Baklava

Baklava stresses me out.

As soon as I open the plastic packaging and roll out the cold sheets of phyllo dough, I feel like I’m in a race against time.  I can picture the sand streaming down the hour glass, announcing the moment that the phyllo dough will become parched and unworkable, as if your potter’s wheel could only spin for so long.  Time is of the essence, but working quickly is not necessarily the solution.  Move too carelessly and too quickly, and the thin sheets will tear and break into equally unworkable pieces.

I’ve tried covering the sheets with cold towels, or keeping half the sheets in the refrigerator, but have not noticed any real difference.  If I am going to work with phyllo dough, I am going to have to work quickly and carefully.  And that stresses me out.  I just don’t like feeling rushed; feeling like I’m in some metaphysical battle with the hands of time.  The thought of timed exercises brings me back to high school and number two pencils, of filling in bubbles at break-neck speed.  We probably all have the SAT or the ACT – or whatever three-letter acronym was used to gauge our intelligence – to thank for introducing us to the cruel pressures of time, and the threat of running out of it.

Like taking a standardized test, when making baklava,  it’s best to be prepared.  Before you break open the test booklet or that wrapped phyllo dough, make sure you’re well-prepped.  Have the oven heated, the pan greased, the syrup ready, the butter melted, and the nuts chopped.  You want your station ready, just as you want your pencils sharpened.  I have not timed it precisely, but I would guess that you have about twenty minutes before phyllo dough becomes dry and brittle.  Fortunately, after thirty minutes in the oven, and a few minutes for cooling, you have homemade baklava to ease your stress.  Which isn’t so bad after all.

Come to think of it, the SAT might not have been so bad if there was baklava waiting at the end of it.

Baklava

PREP TIME: 20 minutes
DOWN TIME: 1 hour for thawing
COOK TIME: 30 minutes
YIELD: Makes 12 triangles

WHAT TO GRAB:
SYRUP
2/3 cup honey
1/2 cup water
1 tablespoon lemon juice
Zest of one lemon
3 whole cloves
1 cinnamon stick

FILLING
1 cup roasted, salted pistachios, coarsely chopped
1/2 cup blanched, unsalted almonds, coarsely chopped
1/2 cup walnuts, coarsely chopped
1/4 cup granulated sugar
3/4 teaspoon ground cinnamon
1/4 teaspoon ground cloves
20 sheets frozen phyllo dough, thawed
1/2 cup melted butter
1 tablespoon water

HOW YOU DO IT:

1.  Thaw the phyllo dough for one hour at room temperature, or overnight in the refrigerator.

PREPARING THE SYRUP

2.  Combine the honey, water, lemon juice, lemon zest, cloves, and cinnamon stick in a medium saucepan over low heat.  Stir until the honey is completely dissolved – about 2 minutes. Increase the heat to medium, and cook, without stirring, until a candy thermometer registers 230 degrees – about 10 minutes. Remove from the heat and keep warm. Remove any solids with a slotted spoon, and discard them.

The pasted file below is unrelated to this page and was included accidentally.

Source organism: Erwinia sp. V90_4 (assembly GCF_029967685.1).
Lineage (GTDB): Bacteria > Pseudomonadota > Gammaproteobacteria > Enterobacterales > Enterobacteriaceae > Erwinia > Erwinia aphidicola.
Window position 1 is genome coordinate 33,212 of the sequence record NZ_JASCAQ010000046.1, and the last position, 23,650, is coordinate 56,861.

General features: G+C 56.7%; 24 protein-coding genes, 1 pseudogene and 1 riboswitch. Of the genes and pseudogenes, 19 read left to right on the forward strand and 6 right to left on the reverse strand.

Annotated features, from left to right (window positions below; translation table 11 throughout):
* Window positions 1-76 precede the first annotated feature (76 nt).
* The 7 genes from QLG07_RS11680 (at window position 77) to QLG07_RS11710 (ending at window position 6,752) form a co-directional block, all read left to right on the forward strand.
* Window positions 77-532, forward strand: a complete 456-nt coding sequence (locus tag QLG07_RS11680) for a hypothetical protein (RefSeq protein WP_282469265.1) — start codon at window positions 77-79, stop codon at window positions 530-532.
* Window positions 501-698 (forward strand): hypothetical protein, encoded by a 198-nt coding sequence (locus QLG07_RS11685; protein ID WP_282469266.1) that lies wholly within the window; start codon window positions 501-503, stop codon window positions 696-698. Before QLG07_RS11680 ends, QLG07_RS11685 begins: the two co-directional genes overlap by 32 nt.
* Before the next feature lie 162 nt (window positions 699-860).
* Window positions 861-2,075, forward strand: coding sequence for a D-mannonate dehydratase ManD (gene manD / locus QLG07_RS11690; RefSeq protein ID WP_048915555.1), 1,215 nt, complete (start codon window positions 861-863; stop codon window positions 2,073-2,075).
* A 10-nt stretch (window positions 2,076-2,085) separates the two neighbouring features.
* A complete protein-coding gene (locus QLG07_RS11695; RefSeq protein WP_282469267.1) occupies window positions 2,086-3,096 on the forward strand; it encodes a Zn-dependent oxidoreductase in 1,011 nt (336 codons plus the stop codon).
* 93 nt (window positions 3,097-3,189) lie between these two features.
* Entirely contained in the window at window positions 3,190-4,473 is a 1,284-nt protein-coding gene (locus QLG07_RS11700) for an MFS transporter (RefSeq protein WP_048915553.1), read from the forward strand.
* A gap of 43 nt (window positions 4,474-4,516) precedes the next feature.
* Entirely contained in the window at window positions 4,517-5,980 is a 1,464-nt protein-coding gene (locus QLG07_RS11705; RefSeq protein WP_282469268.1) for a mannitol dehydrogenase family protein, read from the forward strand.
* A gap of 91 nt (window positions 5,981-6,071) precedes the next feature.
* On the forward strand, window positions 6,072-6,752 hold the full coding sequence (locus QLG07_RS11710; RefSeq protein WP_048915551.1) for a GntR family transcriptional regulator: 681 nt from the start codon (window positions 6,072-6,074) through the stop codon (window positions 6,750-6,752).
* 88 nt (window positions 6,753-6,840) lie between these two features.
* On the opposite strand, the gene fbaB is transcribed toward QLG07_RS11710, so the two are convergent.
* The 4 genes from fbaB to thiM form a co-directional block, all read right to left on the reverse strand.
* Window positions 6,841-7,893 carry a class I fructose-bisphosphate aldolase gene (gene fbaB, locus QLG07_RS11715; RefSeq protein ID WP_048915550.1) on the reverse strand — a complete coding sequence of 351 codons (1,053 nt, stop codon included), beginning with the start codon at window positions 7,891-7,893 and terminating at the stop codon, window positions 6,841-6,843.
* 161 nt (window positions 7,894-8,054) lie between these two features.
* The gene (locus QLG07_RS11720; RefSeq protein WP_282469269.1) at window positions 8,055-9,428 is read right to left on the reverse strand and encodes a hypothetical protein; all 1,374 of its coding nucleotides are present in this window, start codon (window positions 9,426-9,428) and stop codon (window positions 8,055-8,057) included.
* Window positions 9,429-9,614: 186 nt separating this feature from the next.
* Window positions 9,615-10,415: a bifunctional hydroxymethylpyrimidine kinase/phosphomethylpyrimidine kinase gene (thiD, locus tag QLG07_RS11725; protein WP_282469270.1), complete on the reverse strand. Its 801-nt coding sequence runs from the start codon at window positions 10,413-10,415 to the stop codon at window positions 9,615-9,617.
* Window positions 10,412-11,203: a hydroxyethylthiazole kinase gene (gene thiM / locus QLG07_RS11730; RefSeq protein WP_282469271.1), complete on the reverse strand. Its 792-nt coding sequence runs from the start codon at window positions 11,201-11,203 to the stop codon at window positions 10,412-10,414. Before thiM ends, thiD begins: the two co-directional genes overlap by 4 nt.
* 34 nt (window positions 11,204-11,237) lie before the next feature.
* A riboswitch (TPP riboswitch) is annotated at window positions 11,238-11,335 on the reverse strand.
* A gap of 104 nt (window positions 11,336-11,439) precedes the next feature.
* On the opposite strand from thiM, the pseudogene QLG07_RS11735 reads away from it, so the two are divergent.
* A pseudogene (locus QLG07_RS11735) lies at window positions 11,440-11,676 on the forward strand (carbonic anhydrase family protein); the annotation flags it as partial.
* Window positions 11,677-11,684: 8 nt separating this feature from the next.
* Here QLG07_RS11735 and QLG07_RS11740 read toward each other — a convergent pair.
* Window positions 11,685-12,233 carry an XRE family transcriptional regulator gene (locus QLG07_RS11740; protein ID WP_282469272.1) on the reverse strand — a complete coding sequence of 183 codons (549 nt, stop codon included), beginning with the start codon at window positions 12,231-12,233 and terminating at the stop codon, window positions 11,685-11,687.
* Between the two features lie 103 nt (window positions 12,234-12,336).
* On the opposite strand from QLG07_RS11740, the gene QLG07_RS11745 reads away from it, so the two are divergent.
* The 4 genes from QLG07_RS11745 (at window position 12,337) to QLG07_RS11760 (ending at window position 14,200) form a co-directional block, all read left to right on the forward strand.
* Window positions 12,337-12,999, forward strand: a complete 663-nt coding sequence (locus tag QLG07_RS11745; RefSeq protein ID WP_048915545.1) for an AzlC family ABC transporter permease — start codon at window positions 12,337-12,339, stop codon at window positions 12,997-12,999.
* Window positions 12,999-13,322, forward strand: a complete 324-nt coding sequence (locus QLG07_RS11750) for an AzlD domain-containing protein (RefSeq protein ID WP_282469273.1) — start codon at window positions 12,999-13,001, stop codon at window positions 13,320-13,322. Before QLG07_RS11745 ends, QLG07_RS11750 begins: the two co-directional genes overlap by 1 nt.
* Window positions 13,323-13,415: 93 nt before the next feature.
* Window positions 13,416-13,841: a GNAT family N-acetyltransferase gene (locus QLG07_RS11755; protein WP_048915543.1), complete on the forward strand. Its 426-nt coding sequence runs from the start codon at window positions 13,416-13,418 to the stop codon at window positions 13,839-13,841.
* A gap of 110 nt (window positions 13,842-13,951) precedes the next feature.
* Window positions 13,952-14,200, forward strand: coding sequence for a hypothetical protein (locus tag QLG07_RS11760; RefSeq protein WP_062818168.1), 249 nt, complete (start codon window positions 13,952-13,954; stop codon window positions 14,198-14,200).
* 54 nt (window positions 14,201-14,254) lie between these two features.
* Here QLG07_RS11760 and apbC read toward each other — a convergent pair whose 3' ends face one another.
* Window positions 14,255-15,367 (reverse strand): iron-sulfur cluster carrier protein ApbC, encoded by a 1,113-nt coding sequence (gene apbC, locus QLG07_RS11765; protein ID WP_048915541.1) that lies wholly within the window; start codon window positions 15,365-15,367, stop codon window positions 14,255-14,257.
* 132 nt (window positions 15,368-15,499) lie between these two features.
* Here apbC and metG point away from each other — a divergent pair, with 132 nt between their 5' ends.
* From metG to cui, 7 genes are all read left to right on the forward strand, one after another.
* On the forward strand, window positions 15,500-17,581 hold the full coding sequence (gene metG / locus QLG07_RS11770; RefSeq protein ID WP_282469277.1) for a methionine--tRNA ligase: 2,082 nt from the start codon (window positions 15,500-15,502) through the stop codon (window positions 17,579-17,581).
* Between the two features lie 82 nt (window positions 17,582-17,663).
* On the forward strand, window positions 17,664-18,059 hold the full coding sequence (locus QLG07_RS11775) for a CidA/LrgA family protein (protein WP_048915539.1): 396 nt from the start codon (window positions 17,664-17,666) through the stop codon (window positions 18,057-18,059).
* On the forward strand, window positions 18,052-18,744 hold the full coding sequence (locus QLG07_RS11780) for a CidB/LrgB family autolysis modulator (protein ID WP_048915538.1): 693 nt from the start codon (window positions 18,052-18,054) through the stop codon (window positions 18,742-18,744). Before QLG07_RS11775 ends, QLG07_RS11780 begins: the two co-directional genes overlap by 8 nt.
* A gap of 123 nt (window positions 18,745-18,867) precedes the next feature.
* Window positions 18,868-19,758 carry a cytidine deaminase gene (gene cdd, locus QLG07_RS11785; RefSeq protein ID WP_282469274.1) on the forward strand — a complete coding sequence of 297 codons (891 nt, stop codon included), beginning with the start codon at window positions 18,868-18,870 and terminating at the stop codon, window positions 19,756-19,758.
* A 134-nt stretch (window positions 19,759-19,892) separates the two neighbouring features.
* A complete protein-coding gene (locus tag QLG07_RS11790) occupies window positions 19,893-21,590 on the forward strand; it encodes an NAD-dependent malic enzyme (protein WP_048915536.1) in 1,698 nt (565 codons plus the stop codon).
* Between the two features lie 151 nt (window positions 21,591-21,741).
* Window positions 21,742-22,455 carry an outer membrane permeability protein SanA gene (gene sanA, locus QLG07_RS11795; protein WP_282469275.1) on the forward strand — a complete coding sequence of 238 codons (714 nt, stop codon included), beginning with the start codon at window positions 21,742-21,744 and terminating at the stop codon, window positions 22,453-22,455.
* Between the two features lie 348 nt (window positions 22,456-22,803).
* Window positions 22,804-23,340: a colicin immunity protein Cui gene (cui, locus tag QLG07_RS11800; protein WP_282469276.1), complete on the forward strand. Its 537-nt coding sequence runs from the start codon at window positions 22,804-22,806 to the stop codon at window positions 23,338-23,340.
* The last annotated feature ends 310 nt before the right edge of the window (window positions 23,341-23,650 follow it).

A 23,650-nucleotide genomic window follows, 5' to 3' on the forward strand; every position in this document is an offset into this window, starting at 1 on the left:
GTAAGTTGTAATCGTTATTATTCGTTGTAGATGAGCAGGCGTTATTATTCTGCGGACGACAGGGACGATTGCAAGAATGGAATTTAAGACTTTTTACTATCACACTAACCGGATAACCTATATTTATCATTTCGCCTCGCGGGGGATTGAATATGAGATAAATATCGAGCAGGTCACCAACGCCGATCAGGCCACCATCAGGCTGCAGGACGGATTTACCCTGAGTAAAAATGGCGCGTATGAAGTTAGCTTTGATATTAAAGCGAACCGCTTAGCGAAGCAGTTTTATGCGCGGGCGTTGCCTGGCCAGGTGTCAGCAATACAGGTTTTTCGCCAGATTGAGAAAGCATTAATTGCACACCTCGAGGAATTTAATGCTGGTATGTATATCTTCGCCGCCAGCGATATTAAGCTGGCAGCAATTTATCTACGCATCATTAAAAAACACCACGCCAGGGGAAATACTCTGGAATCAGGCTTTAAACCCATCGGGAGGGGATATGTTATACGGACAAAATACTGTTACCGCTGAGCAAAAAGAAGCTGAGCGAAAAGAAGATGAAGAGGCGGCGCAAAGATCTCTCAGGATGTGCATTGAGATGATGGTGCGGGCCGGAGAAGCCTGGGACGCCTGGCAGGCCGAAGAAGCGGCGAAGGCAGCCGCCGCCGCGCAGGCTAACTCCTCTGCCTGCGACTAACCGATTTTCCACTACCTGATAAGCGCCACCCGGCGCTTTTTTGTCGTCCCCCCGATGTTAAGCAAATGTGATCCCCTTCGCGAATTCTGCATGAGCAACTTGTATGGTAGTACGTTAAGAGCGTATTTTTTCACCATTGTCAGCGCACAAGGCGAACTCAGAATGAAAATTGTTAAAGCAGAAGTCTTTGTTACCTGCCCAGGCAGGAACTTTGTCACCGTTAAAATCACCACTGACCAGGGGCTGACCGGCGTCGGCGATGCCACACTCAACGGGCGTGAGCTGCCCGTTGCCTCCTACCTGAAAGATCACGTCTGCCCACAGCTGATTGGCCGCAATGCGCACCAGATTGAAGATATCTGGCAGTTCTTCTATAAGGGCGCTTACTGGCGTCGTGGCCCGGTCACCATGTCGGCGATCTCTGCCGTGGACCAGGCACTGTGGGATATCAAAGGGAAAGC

PREPARING THE PHYLLO DOUGH

3.  Before you open the phyllo dough package, have the melted butter and your filling ready to go.  Also be sure to generously butter a 13 x 9 inch baking dish.

4.  Working quickly, place one sheet of phyllo dough, lengthwise, in the bottom of the pan.  Lightly brush the entire sheet with the melted butter.  Lay another sheet of phyllo dough on top of the first sheet, and again, lightly butter that sheet.  Repeat this procedure until you have seven sheets of buttered phyllo dough.

5.  Sprinkle the phyllo sheets with half of the nut mixture (about 1 cup).  Make sure the sugar, spices, and nuts are evenly distributed across the phyllo.  Lightly drizzle the honey syrup over the nuts.

6.  Top the nut mixture with another phyllo sheet.  Butter this sheet.  Once again, repeat this procedure until you have six phyllo sheets.  Top this second layer with the remaining nut mixture.  Lightly drizzle the honey syrup over the nuts.

7.  Top this last layer of nuts with the remaining seven sheets of phyllo, each one lightly buttered.  Gently press the baklava into the pan.  Sprinkle the baklava surface with one tablespoon water.

8.  Gently score the baklava by making two lengthwise cuts and three crosswise cuts in the top layer of the baklava.  Bake at 350 degrees for 30 minutes, or until the phyllo is golden brown. Remove from oven, and cool in the pan, on a wire rack.  Cut each square into two triangles if you desire.  Enjoy cool!  Store any leftovers at room temperature.

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8 responses to “Baklava

  1. Baklava stresses you out. The bar exam stresses me out. I propose a swap–what do you say?

  2. Well, after a few hours of reviewing provisions of the Uniform Commercial Code, I think I’m going to stick with studying phyllo dough!

  3. My favorite of all your recipes!

  4. I’ve never gotten too worried about it drying out. Have you tried putting a damp paper towel over it? Only thing is you have to be careful that it’s not too wet or the sheets will get soggy and stick together.

  5. Charles,

    This looks so fresh, tasty, and just perfection! One question…what does the water on the top layer do? I have had baklava that tastes sweet, as if honey was drizzled on top, but am curious about the water… usually oil is used to help make baked goods crispy.

  6. I feel like the water keeps the top layer from drying out too much while it bakes!

  7. My favorite dessert!! Looks perfect!

  8. this looks yummmmmmmmmmmmmmm!!

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